From October 2010-11, I lived with Derek and Kevin Cooper in a house share in Cardiff. Derek is Kevin’s father. On the day I moved in I found out that Derek had recently been diagnosed with cancer of the throat. Reflexively, I asked if I could make some portraits of him and Kevin, and they kindly obliged. As time quickly passed and Derek’s treatment persisted, I continued to document the damage inflicted upon Derek’s body and his eventual recovery, until March 2011, when Derek’s treatment formally ended.
Kevin was, like myself, only twenty one years old when Derek was diagnosed. To become the primary carer for your father at that age must have been extremely difficult and frightening for Kevin. For my part, I don’t believe I recognised the gravitas of the situation for Derek and Kevin, but simply reacted automatically to the situation, using the camera as a means to objectify Derek’s illness and distance myself from his suffering, which I struggled to comprehend.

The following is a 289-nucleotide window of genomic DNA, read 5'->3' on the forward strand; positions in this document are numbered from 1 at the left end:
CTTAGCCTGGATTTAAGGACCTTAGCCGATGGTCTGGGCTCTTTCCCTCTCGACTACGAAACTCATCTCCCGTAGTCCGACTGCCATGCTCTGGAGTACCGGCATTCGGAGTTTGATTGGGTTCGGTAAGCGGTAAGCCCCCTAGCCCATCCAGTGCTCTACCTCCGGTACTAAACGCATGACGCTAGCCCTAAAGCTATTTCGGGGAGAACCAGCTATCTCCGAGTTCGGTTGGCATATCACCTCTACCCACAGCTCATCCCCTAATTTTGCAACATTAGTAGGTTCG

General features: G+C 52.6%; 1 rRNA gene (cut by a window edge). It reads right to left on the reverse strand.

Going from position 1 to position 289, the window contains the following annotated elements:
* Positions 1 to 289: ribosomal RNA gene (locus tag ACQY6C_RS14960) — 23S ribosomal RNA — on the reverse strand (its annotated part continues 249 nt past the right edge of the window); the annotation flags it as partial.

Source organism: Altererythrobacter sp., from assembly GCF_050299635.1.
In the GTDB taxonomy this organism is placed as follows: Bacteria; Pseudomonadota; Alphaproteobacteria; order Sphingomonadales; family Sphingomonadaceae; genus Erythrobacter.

With the benefit of hindsight these images, for me, serve to crystallise my core beliefs in one of photography’s primary strengths; the documentation of life lived. As Susan Sontag wrote in On Photography;
Most subjects photographed are, just by virtue of being photographed, touched with pathos… All photographs are memento mori. To take a photograph is to participate in another person’s (or thing’s) mortality, vulnerability, mutability. Precisely by slicing out this moment and freezing it, all photographs testify to time’s relentless melt.